‘Black propaganda’ under Duterte admin reduced trust in media

Mara Cepeda

This is AI generated summarization, which may have errors. For context, always refer to the full article.

‘Black propaganda’ under Duterte admin reduced trust in media

LeAnne Jazul

'So makikita naman natin may effect din ‘yong pagkampanya against us,...sa pagsabi na presstitute ‘yang mga ‘yan, bayaran lahat sila. Hindi naman po totoo,' says CMFR chief Melinda Quintos-de Jesus

MANILA, Philippines – There is an ongoing campaign to discredit the media and journalists must work to regain the people’s trust back.

This is the consensus among veteran journalists Melinda Quintos-de Jesus, Gemma Bagayaua-Mendoza, and Yvonne Chua as they lamented Filipinos’ lower trust in journalists during Rappler’s “Truth, Trust, and Democracy in the Age of Selfies, Trolls, and Bots” forum held on Tuesday, November 28.

De Jesus, Center for Media Freedom and Responsibility executive director, said the “black propaganda” against journalists during the administration of President Rodrigo Duterte has affected public perception towards the media. (READ: Propaganda war: Weaponizing the internet)

Journalists and newsrooms’ mistakes – from erroneous reports, misquoted sources, to bribery allegations – were magnified by government propagandists. Duterte himself had even said corrupt journalists deserve to die

“But being subjected to black propaganda – and that is exactly what has happened – yes, a lot of people have said, ‘Yes, I get irked by this’ or ‘It’s so easy for them to insult others.’ There really are faults that were then magnified to institutionally present a community that is all about lying, that is all about bringing out the news about the President,” said De Jesus in Filipino. 

So makikita naman natin may effect din ‘yong pagkampanya against us, sa propaganda against us, sa pagsabi na presstitute ‘yang mga ‘yan; bayaran lahat sila. Hindi naman po totoo,” she added.

(So you can see that the campaign against us really has an effect, the propaganda against us, calling all of us presstitutes; they’re on the take. But this isn’t true.) 

Chua, Vera Files editor, cited the 2017 Philippine Trust Index which showed that 80% of Filipinos trust the government, which is 30% more than in 2015. Meanwhile, trust in the media stagnated. 

Chua said the numbers pose a challenge to newsrooms to do some self-regulation.

“We have to address [it]; it’s a perception war. But then it also indicates to us that there’s something wrong with the profession in general….These are vulnerabilities that are being used by a highly popular government,” Chua said in Filipino.

“So a lot of self-examination needs to be undertaken, self-regulation and when I mean self-regulation, within the newsroom, not just peer regulation of press associations. That’s not enough,” she added.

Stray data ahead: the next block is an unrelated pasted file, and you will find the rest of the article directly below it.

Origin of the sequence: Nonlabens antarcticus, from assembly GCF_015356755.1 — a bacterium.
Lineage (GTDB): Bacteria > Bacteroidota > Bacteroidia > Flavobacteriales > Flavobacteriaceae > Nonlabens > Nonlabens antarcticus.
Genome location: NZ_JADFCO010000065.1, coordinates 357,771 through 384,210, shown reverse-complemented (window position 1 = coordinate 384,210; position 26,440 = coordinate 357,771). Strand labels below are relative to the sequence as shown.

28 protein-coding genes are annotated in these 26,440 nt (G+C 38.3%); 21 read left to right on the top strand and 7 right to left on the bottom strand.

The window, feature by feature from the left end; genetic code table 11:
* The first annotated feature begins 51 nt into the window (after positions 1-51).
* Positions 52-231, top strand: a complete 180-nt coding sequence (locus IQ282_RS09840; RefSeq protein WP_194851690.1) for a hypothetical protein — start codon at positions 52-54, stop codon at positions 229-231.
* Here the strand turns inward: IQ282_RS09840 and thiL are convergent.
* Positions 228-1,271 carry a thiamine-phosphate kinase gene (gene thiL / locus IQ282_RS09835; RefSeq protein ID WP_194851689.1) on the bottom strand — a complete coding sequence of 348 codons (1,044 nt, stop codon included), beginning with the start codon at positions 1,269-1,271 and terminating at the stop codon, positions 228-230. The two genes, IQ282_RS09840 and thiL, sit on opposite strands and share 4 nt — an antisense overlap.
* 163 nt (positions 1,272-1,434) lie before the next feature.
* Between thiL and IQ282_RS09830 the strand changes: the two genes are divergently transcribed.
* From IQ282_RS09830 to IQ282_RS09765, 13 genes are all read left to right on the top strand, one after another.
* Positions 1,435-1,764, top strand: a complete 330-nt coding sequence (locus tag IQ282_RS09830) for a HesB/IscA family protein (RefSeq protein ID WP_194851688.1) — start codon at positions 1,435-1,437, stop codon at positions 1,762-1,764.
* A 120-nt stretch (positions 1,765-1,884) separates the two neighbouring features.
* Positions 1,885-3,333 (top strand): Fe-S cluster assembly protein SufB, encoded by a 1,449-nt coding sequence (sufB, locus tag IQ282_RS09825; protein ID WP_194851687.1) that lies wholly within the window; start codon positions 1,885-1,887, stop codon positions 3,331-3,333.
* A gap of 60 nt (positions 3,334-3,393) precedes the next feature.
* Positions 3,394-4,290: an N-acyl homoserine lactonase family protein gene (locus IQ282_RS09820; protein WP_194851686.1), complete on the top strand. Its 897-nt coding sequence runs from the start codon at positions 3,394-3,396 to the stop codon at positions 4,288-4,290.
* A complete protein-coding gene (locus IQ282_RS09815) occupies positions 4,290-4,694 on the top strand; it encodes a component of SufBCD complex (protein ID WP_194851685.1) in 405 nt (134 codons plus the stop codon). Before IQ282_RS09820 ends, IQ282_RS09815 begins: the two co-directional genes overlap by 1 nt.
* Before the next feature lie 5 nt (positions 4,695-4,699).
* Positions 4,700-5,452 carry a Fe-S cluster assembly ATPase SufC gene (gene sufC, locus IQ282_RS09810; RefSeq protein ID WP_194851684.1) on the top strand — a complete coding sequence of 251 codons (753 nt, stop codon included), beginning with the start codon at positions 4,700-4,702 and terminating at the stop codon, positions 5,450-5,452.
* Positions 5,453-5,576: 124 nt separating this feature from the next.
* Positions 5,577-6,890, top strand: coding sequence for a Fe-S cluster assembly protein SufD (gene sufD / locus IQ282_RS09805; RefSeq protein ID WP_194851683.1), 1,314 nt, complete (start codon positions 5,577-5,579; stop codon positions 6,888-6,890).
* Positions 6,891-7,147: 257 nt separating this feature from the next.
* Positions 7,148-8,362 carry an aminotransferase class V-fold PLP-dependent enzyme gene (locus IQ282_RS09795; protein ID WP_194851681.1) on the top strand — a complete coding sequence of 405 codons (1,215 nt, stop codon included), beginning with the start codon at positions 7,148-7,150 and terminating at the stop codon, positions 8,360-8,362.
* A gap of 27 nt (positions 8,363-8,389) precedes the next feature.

Transparency in newsrooms 

PANELISTS. Other panelists with Melinda Quintos-de Jesus in the Rappler forum are journalists Yvonne Chua (left) and Gemma Bagayaua-Mendoza. Photo by LeAnne Jazul/Rappler

According to Chua, newsrooms need to be more transparent about their news processes, especially when a mistake has been committed.

Mendoza, Rappler’s research and content strategy head, said this is exactly what Rappler is doing through its corrections policy. Stories with erroneous information are not only corrected, but the correction is noted at the end of the article. A separate corrections page compiling the mistakes for the month is also released for transparency. 

Mendoza said this was also the reason why Rappler had organized the forum. 

“The connecting tissue is social media, [which] is allowing us to communicate in a more engaging way with our audience… [but it] has been co-opted. There’s a filter out there that’s dominating this new conversation space,” said Mendoza.

“What we have been doing actively is coming up with engagements like this, venues like this, where we’re really talking to our people, to our audience,” she added. 

For De Jesus, however, regaining public trust in the media is not the journalists’ job alone. She said readers themselves must be willing to be part of the conversation to determine where the media go from here.

Itatapon ba natin lahat ng mga ginawa ng ang tawag natin na mainstream journalism dahil nga merong maraming nagalit sa mainstream journalism? Or is this an opportunity to collectively, basically ask ourselves, ‘Kayo, ano ba talaga ang gusto kong makuha sa news, sa balita?’” asked De Jesus.  

(Are we just going to throw away everything that mainstream journalism has done just because some people are mad at us? Or is this an opportunity to collectively, basically ask ourselves, ‘What do you want to get out of the news?’) – Rappler.com

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Mara Cepeda

Mara Cepeda specializes in stories about politics and local governance. She covers the Office of the Vice President, the Senate, and the Philippine opposition. She is a 2021 fellow of the Asia Journalism Fellowship and the Reham al-Farra Memorial Journalism Fellowship of the UN. Got tips? Email her at mara.cepeda@rappler.com or tweet @maracepeda.